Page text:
Thursday, March 1, 2007

Adobe Photoshop Lightroom 1.0

I'm going to gush. Lightroom 1.0 is brilliant.

When Adobe added Bridge to Photoshop CS2 I found I could process a batch of RAW files in an hour or two where previously it had taken me all day. It was a dramatic productivity improvement that made shooting Camera RAW viable and allowed me the benefit of the format's inherent advantages.

What I've seen in the few days I've been using final release of Lightroom 1.0 promises similar revolutionary improvements in the photo productivity. It's that good.

There are three keys to this -- the caching system, non-destructive editing and the complete workflow from camera import to final destination output.

I found the Beta versions of Lightroom frustrating because performance was not well tuned, the caching system was incomplete (on Windows at least), and I kept running into incomplete and unfinished features. The final version has progressed a lot since last fall's final beta. Performance is outstanding and all the features seem well done. I think the open beta process is to thank for the latter. I've been using Lightroom on a two-year-old 3.6GHz P4 3GB XP system and a six-month-old 2GHz Core Duo laptop running Vista with 2GB.

A good example of Lightroom's caching efficiency is working with files on a server. Using images stored on a RAID 5 NAS is surprisingly usable over both Ethernet (Gb) and 802.11g. The cache system works amazingly well for both 5MP JPEGs and 6MP D70 RAW files. For example, Lightroom allows you to start working on an image in the develop module while the actual file is loading in the background. And you can even manage, but not develop files that are not even physically present such as when you are not connected to a LAN or images that are stored on a removable drive. This makes work on a laptop quite viable.

Virtual Copy is an amazingly simple mechanism that allows you to work on different versions of the same image. Just pick an image in your library and choose Create Virtual Copy. Now you have two images based on the same file. This works because Lightroom doesn't actually change the pixels in the source image.

Lightroom's keyword and metadata tagging is what I've been looking for. Fast caching (it works in the background while you work at your own speed) combined with a range of options: drag-and-drop, stamping, typing make the usually painful task easy and maybe even fun.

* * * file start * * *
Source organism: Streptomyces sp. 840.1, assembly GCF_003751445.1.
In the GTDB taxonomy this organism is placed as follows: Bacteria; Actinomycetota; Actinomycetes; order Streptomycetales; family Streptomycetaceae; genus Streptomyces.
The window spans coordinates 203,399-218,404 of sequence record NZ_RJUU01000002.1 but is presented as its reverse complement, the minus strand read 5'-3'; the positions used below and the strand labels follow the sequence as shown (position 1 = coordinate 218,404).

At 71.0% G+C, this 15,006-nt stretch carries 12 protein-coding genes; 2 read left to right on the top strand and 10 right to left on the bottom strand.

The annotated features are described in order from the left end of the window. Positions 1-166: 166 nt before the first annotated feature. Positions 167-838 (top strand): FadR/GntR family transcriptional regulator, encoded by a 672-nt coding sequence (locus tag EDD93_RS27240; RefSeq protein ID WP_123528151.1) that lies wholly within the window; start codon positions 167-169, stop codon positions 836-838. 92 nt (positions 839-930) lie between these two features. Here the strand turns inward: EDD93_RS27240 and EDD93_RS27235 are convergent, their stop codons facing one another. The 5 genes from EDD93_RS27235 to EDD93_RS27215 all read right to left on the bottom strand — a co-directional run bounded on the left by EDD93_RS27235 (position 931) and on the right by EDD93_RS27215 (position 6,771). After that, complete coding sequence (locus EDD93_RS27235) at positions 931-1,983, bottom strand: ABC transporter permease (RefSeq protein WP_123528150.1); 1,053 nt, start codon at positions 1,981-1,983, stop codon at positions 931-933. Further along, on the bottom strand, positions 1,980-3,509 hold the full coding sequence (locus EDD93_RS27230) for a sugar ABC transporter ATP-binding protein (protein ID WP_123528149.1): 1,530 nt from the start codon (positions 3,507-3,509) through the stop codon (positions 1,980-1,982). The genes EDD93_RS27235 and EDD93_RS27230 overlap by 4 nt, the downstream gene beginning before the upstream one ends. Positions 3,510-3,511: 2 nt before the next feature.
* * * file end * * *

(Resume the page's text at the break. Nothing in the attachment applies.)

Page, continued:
Lightroom's filtering is a reasonable compromise that's fast and accessible. It's far better than just a single term search since you can do some Boolean operations (disguised with terms like find "Containing All" or "Not Containing"), and you can combine those finds with date ranges and other filter options like folders, collections, picks, ratings. But, the find and filter mechanism is not infinitely flexible. For example, I've not figured out how to search for images that have no keywords.

Color management in Lightroom is transparent (finally, transparent color management in a Photoshop product!). You still are responsible to calibrate your monitor and to understand how to either turn off color management in your printer driver and have Lightroom handle color or turn off color management for printing in Lightroom and have your printer manage it.

Lightroom includes both Mac and Windows versions -- a nice touch in the age of Boot Camp. Adobe's license allows you to use your software on a second portable or home computer but not at the same time.

I'm glad I don't have to decide between Aperture and Lightroom. The programs seem very competitive, but I don't see anything in Aperture I'm pining for. The competition is a good thing for the customers since it will drive the product category even farther.

After using the release version of Lightroom I finally understand why Adobe is producing both Lightroom and Photoshop CS3 with many of the same abilities. It's because they are quite different programs that share a common Adobe Camera RAW technology. With Lightroom, Adobe was able to look at the problems of processing photographic images and create a product that works without all the constraints of Photoshop's 15 years of baggage. To some extent Bridge 1.0 did that with its Camera RAW processing abilities. But Bridge really only allows you to batch process your RAW settings. You still have to generate JPEG files or print through Photoshop (or Photoshop's image processing mode). Lightroom brings that rethink to a different level allowing you keep your images in their original format and apply your processing non-destructively all the way up to your final destination most of the time.

If you need to leave the world of Lightroom for a broader range of processing options, Photoshop (or the editor of your choice) is right there and can work with your images at the click of menu. But taking a photo into Photoshop means leaving the Lightroom workflow and in some cases making a branch off the Lightroom edits. If you are working with JPEG, TIFF or PSD files in Lightroom you have the option of editing the original image or a copy of the original pre-Lightroom adjustments or a copy with Lightroom adjustments. For RAW and DNG files you must edit a branch version of the image with all your previous Lightroom non-destructive adjustments committed. In essence we are back to something like Bridge and Photoshop with Lightroom filling in for Bridge.

I'm sure there are flaws. But I'm still on my honeymoon with this program, but I'm very happy so far.

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